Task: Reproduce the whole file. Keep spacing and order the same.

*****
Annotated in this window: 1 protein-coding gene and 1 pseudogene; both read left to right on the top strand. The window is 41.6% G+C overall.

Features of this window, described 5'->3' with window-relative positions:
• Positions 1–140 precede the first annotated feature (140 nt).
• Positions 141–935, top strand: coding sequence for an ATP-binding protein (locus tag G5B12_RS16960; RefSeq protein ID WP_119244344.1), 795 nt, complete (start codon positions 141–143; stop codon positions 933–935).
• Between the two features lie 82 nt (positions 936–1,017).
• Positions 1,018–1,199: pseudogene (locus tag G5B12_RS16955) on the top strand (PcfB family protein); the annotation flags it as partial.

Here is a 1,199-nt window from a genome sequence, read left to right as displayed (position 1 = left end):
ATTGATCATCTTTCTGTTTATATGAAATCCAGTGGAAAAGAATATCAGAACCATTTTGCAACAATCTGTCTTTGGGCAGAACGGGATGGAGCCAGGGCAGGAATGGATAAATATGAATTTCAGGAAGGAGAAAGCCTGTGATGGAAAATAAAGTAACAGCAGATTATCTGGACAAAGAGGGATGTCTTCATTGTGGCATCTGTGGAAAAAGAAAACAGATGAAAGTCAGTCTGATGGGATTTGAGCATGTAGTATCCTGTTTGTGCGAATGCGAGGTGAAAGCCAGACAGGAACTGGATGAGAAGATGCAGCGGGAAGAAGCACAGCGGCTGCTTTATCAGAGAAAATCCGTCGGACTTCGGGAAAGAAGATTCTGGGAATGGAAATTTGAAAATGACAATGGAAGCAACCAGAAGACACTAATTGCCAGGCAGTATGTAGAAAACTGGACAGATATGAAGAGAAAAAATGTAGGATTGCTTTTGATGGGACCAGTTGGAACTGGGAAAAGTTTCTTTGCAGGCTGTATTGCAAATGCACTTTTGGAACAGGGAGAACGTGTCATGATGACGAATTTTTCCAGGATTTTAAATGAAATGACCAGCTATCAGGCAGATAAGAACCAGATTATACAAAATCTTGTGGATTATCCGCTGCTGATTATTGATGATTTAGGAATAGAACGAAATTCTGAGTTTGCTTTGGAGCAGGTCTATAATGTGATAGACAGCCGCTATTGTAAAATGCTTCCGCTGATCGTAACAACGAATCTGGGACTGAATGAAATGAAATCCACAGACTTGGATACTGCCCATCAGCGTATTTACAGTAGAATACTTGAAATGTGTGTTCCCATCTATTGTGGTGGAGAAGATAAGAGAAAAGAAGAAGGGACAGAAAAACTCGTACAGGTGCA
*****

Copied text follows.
Annotated in this window: 1 protein-coding gene and 1 pseudogene; both read left to right on the top strand. The window is 41.6% G+C overall.

Features of this window, described 5'->3' with window-relative positions:
• Positions 1–140 precede the first annotated feature (140 nt).
• Positions 141–935, top strand: coding sequence for an ATP-binding protein (locus tag G5B12_RS16960; RefSeq protein ID WP_119244344.1), 795 nt, complete (start codon positions 141–143; stop codon positions 933–935).
• Between the two features lie 82 nt (positions 936–1,017).
• Positions 1,018–1,199: pseudogene (locus tag G5B12_RS16955) on the top strand (PcfB family protein); the annotation flags it as partial.

Here is a 1,199-nt window from a genome sequence, read left to right as displayed (position 1 = left end):
ATTGATCATCTTTCTGTTTATATGAAATCCAGTGGAAAAGAATATCAGAACCATTTTGCAACAATCTGTCTTTGGGCAGAACGGGATGGAGCCAGGGCAGGAATGGATAAATATGAATTTCAGGAAGGAGAAAGCCTGTGATGGAAAATAAAGTAACAGCAGATTATCTGGACAAAGAGGGATGTCTTCATTGTGGCATCTGTGGAAAAAGAAAACAGATGAAAGTCAGTCTGATGGGATTTGAGCATGTAGTATCCTGTTTGTGCGAATGCGAGGTGAAAGCCAGACAGGAACTGGATGAGAAGATGCAGCGGGAAGAAGCACAGCGGCTGCTTTATCAGAGAAAATCCGTCGGACTTCGGGAAAGAAGATTCTGGGAATGGAAATTTGAAAATGACAATGGAAGCAACCAGAAGACACTAATTGCCAGGCAGTATGTAGAAAACTGGACAGATATGAAGAGAAAAAATGTAGGATTGCTTTTGATGGGACCAGTTGGAACTGGGAAAAGTTTCTTTGCAGGCTGTATTGCAAATGCACTTTTGGAACAGGGAGAACGTGTCATGATGACGAATTTTTCCAGGATTTTAAATGAAATGACCAGCTATCAGGCAGATAAGAACCAGATTATACAAAATCTTGTGGATTATCCGCTGCTGATTATTGATGATTTAGGAATAGAACGAAATTCTGAGTTTGCTTTGGAGCAGGTCTATAATGTGATAGACAGCCGCTATTGTAAAATGCTTCCGCTGATCGTAACAACGAATCTGGGACTGAATGAAATGAAATCCACAGACTTGGATACTGCCCATCAGCGTATTTACAGTAGAATACTTGAAATGTGTGTTCCCATCTATTGTGGTGGAGAAGATAAGAGAAAAGAAGAAGGGACAGAAAAACTCGTACAGGTGCA